Sunday, November 8, 2009

Religion: It's not always about a god

When most people think about religion, they think God, Jesus, Islam, Buddha, Muhammad or something of that sort. But there are a lot of things in this world that can be called religion. Religion is just not about spirituality.

For instance, environmentalism has become a religion. There is nothing wrong at all with wanting to be conscious of your surroundings. There is nothing wrong with wanting to take care of the planet you live on. It's something we should all think about on a daily basis, and it wouldn't hurt if every person acted in some small way, each and every day. John Mayer is a big proponent of getting people to make small steps which add up to giant leaps. Most people are not aware that it can be less efficient, energy wise, to recycle plastic and paper than to simply produce new plastic and paper. Environmentalists block our nation from getting to oil reserves we have domestically. Environmentalists want to impose strict sanctions on business that will probably cause some business to move overseas costing us jobs. It's not the run of the mill, Joe Blow picking up cans and paper on the side of the road that are wanting these things. It's those that have an agenda, political or otherwise.

Politics has slowly but surely evolved into a religion. Right versus left. Conservative versus Liberal. Republican versus Democrat. Politics have always been littered with issues that are highly charged. In my lifetime, I've seen it go from Tip O'Neil and Ronald Reagan having differences but a mutual respect to Harry Reid and Mitch McConnell just outright disliking one another and leaving no room for compromise. People like Rush Limbaugh, Glenn Beck, Stuart Smalley, oops, I mean Al Franken, and Jeneane Garafalo breed hatred and division with their inflammatory and comments. Today's politics are all about identity and choosing a side. No matter the issue, a conservative Republican will rarely agree with a policy that is seen to be a Democrat idea, and vice versa. Gone are the days of give and take and really staring down the barrel of an issue and taking a heartfelt stance. People tune into a liberal or conservative agenda like it's following Jesus. It can't be wrong and anyone who disagrees  is labeled unpatriotic. We should be moving forward and breaking free of the chains that bind. If we do, we can get more common sense candidates to run for office. Moderates need to start making a difference and stop letting the fundamentalist right and the lunatic left set the agenda for the future of our country.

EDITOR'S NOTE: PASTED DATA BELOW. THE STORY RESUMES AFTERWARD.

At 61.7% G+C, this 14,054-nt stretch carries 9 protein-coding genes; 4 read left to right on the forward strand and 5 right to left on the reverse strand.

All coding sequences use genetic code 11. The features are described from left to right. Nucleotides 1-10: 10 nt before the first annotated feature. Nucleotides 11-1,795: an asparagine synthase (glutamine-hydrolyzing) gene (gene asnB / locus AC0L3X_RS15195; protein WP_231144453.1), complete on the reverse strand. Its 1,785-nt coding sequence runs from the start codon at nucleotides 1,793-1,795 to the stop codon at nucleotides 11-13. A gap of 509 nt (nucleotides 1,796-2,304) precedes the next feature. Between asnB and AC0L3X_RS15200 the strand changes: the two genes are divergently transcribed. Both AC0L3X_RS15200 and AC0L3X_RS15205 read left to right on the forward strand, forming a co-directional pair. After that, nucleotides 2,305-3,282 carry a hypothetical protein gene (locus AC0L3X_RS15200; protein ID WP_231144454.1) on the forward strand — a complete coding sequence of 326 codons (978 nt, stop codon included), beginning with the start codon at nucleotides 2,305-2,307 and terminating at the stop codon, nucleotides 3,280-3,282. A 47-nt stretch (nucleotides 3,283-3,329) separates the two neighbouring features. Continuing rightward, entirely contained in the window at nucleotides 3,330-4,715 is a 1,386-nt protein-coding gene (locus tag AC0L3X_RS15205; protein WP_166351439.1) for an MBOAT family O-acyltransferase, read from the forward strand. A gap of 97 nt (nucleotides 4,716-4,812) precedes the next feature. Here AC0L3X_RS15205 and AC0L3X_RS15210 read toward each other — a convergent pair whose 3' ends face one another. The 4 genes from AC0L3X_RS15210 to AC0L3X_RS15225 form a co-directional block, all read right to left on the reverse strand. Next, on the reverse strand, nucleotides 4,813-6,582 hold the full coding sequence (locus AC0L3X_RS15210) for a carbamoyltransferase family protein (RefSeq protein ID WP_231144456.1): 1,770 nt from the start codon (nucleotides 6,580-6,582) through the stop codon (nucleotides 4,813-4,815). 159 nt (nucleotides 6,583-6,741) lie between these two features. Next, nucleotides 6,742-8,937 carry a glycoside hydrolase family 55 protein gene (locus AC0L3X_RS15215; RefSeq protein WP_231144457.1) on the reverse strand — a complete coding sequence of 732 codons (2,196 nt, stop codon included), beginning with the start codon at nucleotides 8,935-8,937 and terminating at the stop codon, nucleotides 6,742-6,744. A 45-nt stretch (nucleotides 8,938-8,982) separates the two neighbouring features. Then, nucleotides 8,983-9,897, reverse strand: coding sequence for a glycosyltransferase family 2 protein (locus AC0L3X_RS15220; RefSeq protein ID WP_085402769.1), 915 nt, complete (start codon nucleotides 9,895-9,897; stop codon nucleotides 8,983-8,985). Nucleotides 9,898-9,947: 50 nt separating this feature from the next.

For anyone living in the state of Kentucky, it will be easy to understand what I'm getting at next. College/University identity has, or always has been, a sort of religion. I've heard time and time again that it's impossible to like more than one team. Fans love their school and hate their rivals. And that's's part of it. But, when the hate carries over to actually disliking people or verbally beating someone because of the team they like, it's gone beyond being a common fan and has crossed over to fanaticism. I get it, I'm a part of it. Less and less, but still, I have my UL posters up and I will still on occasion argue basketball and football. But, when it takes me to the point of anger and frustration, it's time to move on and take the importance off of it.

None of the things I mentioned are inherently bad. But, anything that isn't dealt with in moderation, integrity, and respect eventually gets out of hand and causes hate or a climate of "I am right and you are wrong".  Nobody has it all figured out and we'd do well as a society and as human beings to be able to respect how someone else feels or views things.

"...and no religion too..."
John Lennon

1 comment:

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